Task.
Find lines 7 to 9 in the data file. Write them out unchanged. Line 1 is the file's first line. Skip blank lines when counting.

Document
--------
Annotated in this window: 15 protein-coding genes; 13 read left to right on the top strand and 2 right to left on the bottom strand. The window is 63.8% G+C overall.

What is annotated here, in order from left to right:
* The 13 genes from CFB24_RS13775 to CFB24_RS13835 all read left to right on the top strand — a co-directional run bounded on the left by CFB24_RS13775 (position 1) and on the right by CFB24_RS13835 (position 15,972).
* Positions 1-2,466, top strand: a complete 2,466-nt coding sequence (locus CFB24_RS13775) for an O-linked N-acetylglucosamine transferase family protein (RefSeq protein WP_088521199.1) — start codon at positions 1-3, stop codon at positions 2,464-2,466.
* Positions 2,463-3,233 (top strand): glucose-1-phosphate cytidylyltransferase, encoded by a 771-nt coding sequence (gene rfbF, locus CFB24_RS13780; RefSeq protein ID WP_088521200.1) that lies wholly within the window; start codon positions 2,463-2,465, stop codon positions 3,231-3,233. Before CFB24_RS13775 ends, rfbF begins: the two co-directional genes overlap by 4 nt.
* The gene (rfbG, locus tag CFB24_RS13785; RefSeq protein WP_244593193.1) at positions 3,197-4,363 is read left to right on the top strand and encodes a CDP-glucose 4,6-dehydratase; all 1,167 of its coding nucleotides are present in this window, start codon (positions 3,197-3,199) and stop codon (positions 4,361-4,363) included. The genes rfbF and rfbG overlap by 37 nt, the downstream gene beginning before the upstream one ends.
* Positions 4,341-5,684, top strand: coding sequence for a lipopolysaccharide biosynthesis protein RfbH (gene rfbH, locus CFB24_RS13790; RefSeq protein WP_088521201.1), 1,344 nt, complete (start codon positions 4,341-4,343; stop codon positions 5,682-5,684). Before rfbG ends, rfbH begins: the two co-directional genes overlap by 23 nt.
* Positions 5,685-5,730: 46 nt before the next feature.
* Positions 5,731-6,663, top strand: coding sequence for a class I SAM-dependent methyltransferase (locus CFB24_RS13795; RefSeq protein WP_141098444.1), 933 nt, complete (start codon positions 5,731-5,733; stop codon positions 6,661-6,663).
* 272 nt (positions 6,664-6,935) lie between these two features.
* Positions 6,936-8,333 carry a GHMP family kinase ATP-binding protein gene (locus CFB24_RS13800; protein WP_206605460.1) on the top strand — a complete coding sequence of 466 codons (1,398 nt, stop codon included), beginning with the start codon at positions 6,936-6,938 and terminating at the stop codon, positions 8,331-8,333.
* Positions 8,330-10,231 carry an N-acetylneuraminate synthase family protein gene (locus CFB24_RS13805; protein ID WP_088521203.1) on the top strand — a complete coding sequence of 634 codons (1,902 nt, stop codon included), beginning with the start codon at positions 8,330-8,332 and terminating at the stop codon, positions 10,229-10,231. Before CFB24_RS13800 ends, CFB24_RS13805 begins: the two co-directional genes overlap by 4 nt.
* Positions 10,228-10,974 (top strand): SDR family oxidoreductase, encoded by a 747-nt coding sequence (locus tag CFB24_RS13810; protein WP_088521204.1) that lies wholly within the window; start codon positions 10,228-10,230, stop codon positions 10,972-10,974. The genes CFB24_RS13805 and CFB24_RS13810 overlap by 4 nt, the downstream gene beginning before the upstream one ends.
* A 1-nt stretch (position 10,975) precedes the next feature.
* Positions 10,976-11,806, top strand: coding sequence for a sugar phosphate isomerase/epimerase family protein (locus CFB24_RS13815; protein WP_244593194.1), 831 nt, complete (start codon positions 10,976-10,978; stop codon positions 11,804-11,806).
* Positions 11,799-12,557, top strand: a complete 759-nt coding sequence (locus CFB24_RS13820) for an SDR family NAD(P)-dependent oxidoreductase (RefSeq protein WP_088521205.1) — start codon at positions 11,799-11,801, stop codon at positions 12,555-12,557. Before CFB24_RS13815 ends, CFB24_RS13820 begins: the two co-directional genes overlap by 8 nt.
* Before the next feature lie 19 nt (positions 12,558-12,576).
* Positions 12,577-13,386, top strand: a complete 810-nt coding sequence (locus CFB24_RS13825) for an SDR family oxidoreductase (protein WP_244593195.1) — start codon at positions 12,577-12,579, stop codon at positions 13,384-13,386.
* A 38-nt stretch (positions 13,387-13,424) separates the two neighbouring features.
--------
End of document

* Positions 4,341-5,684, top strand: coding sequence for a lipopolysaccharide biosynthesis protein RfbH (gene rfbH, locus CFB24_RS13790; RefSeq protein WP_088521201.1), 1,344 nt, complete (start codon positions 4,341-4,343; stop codon positions 5,682-5,684). Before rfbG ends, rfbH begins: the two co-directional genes overlap by 23 nt.
* Positions 5,685-5,730: 46 nt before the next feature.
* Positions 5,731-6,663, top strand: coding sequence for a class I SAM-dependent methyltransferase (locus CFB24_RS13795; RefSeq protein WP_141098444.1), 933 nt, complete (start codon positions 5,731-5,733; stop codon positions 6,661-6,663).